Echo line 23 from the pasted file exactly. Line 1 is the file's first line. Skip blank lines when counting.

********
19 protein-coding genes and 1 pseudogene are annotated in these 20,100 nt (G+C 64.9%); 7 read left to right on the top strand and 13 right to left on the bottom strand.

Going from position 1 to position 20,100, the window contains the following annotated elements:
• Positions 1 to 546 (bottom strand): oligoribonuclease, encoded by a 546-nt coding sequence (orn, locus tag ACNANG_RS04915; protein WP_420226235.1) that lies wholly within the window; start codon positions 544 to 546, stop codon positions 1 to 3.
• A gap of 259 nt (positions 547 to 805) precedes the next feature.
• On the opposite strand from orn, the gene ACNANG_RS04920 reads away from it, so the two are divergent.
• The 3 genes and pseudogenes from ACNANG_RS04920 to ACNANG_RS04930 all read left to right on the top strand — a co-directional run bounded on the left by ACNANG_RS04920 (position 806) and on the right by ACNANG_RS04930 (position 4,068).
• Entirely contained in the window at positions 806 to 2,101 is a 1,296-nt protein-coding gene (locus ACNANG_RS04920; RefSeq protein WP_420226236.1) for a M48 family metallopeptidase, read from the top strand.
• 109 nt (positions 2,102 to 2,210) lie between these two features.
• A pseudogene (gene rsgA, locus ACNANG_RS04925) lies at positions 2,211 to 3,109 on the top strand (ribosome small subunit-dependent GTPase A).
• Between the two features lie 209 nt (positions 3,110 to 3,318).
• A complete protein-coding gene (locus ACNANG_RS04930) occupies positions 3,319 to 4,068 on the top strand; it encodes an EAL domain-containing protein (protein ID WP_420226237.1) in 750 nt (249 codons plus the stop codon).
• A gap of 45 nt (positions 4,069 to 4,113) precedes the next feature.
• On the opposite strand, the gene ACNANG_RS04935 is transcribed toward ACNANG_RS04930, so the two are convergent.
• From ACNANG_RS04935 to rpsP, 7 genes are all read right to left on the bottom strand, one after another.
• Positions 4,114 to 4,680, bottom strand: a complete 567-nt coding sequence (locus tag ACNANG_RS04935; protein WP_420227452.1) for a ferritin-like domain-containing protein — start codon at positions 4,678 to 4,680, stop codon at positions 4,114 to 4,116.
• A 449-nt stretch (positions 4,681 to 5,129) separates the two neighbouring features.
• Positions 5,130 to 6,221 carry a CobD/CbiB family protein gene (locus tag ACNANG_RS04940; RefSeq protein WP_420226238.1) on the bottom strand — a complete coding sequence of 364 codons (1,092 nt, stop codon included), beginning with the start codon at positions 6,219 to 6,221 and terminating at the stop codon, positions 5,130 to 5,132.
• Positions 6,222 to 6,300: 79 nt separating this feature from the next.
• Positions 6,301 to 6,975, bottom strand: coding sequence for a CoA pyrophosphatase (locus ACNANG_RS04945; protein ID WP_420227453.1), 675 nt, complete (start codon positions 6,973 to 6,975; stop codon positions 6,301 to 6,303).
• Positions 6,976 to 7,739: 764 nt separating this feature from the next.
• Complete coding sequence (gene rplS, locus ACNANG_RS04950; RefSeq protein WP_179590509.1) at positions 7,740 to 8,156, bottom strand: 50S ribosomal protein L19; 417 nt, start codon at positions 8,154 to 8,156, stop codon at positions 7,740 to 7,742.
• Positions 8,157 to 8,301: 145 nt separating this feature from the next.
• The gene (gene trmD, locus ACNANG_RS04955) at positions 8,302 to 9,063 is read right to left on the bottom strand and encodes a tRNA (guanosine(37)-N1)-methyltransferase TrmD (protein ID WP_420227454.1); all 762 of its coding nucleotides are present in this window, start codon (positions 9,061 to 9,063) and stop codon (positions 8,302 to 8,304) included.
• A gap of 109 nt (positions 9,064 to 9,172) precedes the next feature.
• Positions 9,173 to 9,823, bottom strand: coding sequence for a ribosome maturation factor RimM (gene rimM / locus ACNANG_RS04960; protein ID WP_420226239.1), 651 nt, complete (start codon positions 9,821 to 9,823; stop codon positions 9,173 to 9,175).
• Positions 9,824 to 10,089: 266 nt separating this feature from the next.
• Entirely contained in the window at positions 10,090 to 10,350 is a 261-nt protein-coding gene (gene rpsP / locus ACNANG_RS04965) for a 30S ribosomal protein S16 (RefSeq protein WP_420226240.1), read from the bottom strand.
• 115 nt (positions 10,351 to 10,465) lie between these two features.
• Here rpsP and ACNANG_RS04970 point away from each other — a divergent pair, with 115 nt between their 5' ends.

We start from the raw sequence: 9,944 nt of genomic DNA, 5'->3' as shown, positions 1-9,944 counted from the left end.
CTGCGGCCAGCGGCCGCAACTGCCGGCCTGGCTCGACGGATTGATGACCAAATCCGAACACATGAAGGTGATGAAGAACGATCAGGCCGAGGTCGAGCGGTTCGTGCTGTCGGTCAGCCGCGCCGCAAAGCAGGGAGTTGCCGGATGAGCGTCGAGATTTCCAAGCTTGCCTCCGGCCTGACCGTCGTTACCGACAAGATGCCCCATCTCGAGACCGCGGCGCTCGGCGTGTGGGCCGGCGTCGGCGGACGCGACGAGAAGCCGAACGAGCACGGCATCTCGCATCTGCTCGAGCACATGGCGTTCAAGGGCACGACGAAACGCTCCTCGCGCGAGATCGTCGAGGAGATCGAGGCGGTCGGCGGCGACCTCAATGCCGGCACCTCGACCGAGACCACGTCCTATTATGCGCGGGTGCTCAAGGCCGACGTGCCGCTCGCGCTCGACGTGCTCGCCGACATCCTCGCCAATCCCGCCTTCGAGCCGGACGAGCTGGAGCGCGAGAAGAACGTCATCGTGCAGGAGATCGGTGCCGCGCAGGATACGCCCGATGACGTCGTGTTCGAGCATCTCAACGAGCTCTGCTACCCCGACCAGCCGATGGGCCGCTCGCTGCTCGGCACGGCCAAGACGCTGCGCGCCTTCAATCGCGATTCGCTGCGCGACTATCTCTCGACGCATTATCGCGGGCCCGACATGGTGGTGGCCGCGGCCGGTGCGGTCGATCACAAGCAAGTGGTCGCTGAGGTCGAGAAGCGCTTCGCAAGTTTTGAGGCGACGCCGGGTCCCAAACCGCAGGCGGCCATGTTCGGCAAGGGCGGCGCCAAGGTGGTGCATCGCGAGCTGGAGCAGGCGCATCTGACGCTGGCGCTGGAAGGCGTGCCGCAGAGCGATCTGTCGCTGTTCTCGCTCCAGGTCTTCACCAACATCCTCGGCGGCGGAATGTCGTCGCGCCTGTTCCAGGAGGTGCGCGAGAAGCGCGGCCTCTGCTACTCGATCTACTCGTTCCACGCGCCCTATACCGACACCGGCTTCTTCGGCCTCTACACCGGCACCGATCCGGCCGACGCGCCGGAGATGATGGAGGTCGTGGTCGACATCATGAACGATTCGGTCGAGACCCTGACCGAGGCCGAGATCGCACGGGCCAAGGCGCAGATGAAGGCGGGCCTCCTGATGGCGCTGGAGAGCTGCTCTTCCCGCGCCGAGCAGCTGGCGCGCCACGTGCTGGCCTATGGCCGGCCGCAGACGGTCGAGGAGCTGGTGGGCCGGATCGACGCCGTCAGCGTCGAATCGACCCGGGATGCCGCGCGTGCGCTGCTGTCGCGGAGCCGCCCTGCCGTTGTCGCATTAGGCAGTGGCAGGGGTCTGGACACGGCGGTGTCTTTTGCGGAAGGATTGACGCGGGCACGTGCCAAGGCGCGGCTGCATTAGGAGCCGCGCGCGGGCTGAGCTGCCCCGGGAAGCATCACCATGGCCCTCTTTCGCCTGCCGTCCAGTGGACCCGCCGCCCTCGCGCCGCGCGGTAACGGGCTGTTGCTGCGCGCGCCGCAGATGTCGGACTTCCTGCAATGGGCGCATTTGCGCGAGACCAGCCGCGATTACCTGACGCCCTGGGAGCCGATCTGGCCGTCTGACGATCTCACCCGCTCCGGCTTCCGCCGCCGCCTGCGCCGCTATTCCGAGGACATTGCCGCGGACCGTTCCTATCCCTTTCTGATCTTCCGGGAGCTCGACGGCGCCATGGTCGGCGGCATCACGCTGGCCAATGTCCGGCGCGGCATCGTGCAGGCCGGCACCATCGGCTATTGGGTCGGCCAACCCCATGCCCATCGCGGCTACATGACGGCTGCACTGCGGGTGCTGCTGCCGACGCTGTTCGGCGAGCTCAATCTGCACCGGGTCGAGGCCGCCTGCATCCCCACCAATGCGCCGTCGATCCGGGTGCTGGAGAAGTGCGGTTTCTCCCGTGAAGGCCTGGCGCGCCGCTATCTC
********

• The gene (gene trmD, locus ACNANG_RS04955) at positions 8,302 to 9,063 is read right to left on the bottom strand and encodes a tRNA (guanosine(37)-N1)-methyltransferase TrmD (protein ID WP_420227454.1); all 762 of its coding nucleotides are present in this window, start codon (positions 9,061 to 9,063) and stop codon (positions 8,302 to 8,304) included.